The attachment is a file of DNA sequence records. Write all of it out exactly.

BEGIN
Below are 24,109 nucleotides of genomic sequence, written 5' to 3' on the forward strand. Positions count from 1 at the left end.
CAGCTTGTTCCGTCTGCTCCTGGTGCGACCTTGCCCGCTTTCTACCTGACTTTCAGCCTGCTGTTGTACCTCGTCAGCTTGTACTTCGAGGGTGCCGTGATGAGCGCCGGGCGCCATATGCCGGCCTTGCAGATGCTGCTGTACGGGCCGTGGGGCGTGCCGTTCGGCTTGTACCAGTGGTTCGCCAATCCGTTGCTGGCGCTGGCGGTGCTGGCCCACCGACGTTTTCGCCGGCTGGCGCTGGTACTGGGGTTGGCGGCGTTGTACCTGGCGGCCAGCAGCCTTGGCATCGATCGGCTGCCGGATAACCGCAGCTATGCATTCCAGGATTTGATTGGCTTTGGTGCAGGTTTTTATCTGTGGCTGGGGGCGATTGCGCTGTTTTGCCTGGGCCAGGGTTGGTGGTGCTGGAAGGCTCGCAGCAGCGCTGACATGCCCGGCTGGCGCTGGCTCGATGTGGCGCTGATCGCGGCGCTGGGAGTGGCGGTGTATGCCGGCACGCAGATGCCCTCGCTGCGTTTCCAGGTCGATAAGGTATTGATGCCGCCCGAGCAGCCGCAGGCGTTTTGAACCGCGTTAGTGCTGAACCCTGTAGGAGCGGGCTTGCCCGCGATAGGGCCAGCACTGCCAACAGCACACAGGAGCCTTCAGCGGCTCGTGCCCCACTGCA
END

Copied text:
Below are 24,109 nucleotides of genomic sequence, written 5' to 3' on the forward strand. Positions count from 1 at the left end.
CAGCTTGTTCCGTCTGCTCCTGGTGCGACCTTGCCCGCTTTCTACCTGACTTTCAGCCTGCTGTTGTACCTCGTCAGCTTGTACTTCGAGGGTGCCGTGATGAGCGCCGGGCGCCATATGCCGGCCTTGCAGATGCTGCTGTACGGGCCGTGGGGCGTGCCGTTCGGCTTGTACCAGTGGTTCGCCAATCCGTTGCTGGCGCTGGCGGTGCTGGCCCACCGACGTTTTCGCCGGCTGGCGCTGGTACTGGGGTTGGCGGCGTTGTACCTGGCGGCCAGCAGCCTTGGCATCGATCGGCTGCCGGATAACCGCAGCTATGCATTCCAGGATTTGATTGGCTTTGGTGCAGGTTTTTATCTGTGGCTGGGGGCGATTGCGCTGTTTTGCCTGGGCCAGGGTTGGTGGTGCTGGAAGGCTCGCAGCAGCGCTGACATGCCCGGCTGGCGCTGGCTCGATGTGGCGCTGATCGCGGCGCTGGGAGTGGCGGTGTATGCCGGCACGCAGATGCCCTCGCTGCGTTTCCAGGTCGATAAGGTATTGATGCCGCCCGAGCAGCCGCAGGCGTTTTGAACCGCGTTAGTGCTGAACCCTGTAGGAGCGGGCTTGCCCGCGATAGGGCCAGCACTGCCAACAGCACACAGGAGCCTTCAGCGGCTCGTGCCCCACTGCA